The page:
Krista Moorman, 40, of Boone, has settled into her position as executive director at Windsor Manor in Nevada after being appointed in late August.


Moorman has worked for Windsor Manor in Nevada since November of 2018, when she was hired as director of Health and Wellness. As executive director, Moorman is still in charge of health and wellness at Windsor. “I now have oversight of all the facility’s functions, while still ensuring that all the nursing needs of our residents are met,” she explained.


A 1996 graduate of Ames High School, Moorman said her first career ambition after high school was to go into law enforcement.


“My grandfather (John Elliott) was an Ames police officer. My other grandfather (Harold Sorenson) was an Ames firefighter. So, that’s the world I grew up in,” she said of public service.


An Ames High School program, called Explorers, drew Moorman even more toward law enforcement because it allowed students with interest to get a real taste for the career by shadowing police officers and helping with routine tasks.


Moorman headed to Des Moines Area Community College after high school to pursue a degree in criminal justice. During her college years, she kept doing some of the things she’d done as an Explorer, like ride-alongs with officers. She soon realized that working with the public in that capacity was becoming a “messier job in a messier world.” She started to rethink her career choice.


Moorman headed back to DMACC again, this time to pursue a nursing degree, where she could still serve the public, but in a different way.


“Nursing was a way I could help people while they are still able to be helped,” she said.


One of her earliest nursing experiences was taking care of her grandmother in a memory care unit. “It was the best and worst thing I’d ever done. It definitely was not easy, but I’ve never regretted it.”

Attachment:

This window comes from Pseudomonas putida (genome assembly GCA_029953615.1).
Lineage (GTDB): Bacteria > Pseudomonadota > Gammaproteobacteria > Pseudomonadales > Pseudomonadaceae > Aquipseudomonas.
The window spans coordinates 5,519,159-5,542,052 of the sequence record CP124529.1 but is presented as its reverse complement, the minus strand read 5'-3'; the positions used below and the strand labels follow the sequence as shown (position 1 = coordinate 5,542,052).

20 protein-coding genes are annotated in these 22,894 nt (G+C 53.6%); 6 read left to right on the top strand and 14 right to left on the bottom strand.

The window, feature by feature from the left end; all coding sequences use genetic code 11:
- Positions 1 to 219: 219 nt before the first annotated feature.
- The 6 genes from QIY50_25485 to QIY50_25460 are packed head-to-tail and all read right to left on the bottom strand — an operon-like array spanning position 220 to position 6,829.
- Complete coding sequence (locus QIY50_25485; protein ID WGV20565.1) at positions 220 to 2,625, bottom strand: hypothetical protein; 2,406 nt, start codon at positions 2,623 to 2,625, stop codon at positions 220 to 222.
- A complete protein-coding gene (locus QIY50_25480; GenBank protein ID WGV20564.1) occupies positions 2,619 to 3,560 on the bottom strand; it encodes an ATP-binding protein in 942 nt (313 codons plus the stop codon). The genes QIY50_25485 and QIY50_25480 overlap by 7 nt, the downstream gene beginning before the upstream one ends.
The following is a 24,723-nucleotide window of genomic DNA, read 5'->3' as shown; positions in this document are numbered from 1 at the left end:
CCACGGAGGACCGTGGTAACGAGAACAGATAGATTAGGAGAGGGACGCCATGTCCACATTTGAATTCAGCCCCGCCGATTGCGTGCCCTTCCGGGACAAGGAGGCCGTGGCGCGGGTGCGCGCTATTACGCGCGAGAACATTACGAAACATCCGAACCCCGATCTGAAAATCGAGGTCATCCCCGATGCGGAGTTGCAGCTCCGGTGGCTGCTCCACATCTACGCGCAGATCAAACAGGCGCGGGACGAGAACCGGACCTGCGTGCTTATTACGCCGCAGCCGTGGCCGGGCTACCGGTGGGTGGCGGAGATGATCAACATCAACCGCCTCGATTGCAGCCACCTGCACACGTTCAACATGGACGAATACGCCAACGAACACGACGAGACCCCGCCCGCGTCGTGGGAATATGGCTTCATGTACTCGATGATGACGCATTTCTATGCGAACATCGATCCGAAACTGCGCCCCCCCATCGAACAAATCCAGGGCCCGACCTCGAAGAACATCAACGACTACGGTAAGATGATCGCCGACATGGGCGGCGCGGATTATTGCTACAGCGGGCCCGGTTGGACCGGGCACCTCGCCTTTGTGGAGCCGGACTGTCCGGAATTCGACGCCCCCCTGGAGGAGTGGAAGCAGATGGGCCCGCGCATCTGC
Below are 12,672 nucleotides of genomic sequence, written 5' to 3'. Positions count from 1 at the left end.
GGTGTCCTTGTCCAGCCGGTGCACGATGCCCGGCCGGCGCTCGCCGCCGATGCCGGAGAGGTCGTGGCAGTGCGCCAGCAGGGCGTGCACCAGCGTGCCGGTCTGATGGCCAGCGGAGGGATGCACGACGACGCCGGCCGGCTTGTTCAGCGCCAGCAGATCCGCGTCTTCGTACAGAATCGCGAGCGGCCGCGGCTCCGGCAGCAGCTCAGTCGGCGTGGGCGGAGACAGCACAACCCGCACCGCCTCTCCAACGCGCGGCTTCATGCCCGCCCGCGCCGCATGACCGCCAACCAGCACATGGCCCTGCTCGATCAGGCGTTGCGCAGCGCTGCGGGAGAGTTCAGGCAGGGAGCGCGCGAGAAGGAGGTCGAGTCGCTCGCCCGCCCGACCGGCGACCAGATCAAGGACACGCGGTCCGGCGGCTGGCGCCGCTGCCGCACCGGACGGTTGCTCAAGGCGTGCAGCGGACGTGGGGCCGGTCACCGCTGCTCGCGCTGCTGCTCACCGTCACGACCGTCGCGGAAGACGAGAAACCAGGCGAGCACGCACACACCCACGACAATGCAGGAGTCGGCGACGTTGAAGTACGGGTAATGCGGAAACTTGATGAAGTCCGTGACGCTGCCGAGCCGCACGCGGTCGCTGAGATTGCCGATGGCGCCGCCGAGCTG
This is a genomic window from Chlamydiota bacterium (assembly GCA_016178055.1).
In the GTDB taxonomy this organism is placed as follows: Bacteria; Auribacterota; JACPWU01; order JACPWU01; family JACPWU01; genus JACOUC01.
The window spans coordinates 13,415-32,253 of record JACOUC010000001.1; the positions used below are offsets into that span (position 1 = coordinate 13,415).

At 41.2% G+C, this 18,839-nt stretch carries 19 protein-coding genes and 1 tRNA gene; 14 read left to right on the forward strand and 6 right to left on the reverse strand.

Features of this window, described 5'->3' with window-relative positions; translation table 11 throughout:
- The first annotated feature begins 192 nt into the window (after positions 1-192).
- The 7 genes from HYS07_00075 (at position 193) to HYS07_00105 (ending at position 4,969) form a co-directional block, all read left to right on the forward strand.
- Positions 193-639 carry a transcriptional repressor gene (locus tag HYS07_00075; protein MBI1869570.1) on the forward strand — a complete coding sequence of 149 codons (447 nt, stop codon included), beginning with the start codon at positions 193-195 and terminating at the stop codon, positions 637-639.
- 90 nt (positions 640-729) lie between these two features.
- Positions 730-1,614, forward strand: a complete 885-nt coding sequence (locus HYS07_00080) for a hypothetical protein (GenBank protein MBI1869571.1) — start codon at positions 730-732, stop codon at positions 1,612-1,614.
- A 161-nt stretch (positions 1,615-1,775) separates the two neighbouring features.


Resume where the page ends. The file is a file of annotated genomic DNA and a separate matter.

She stayed on that path of working with older residents. Before coming to Windsor Manor, she worked at a long-term care facility in Boone and then became director of nursing at a facility in Newton. It was the experience in Newton, she said, that helped her see what it takes to run a full facility and gave her the knowledge she needed for the job she is now doing. “It was a very real-world experience to have.”


The move to Windsor Manor in Nevada “felt like it was meant to be,” she said, thinking back to the decision. “I don’t think of it as work (running the Nevada Windsor Manor) because I get to visit (with residents) all the time, and that’s what I love. I can usually determine their health needs just by visiting with them.”


When she’s not at Windsor, Moorman enjoys being with her family, which includes her husband, Josh, who works for Boone County, and their children: Sydney, a nursing student at Southwest Community College; Kelsea, a freshman at Boone High School; and Jake, an eighth grader at Boone Middle School.


The Moorman family enjoys camping when they can. “We usually camp at Don Williams Park because it’s close to home, and we can still do animal chores,” she laughed. The family can also be found at many sports events. “My kids play multiple school sports and travel/club sports, so we always have games and practices.”


Not as familiar with Nevada, Moorman said she has come to love the small-town atmosphere and the iconic feel of Nevada’s main street.


The biggest thing she’s learned during her time at Windsor Manor is how to maintain balance, she said. “Balancing residents’ needs, community needs and staffing needs.” One thing she did this fall is to bring on a marketing director to help with community outreach at the facility.


Her biggest goal, she said, is to continue to have a vibrant community. “I want to make sure all of our residents’ needs are met. I want this to be a loving and happy home.”


Most important to Moorman is honoring the legacy of each older resident. “They’ve all contributed something to our society, and they all deserve to be taken care of very well.”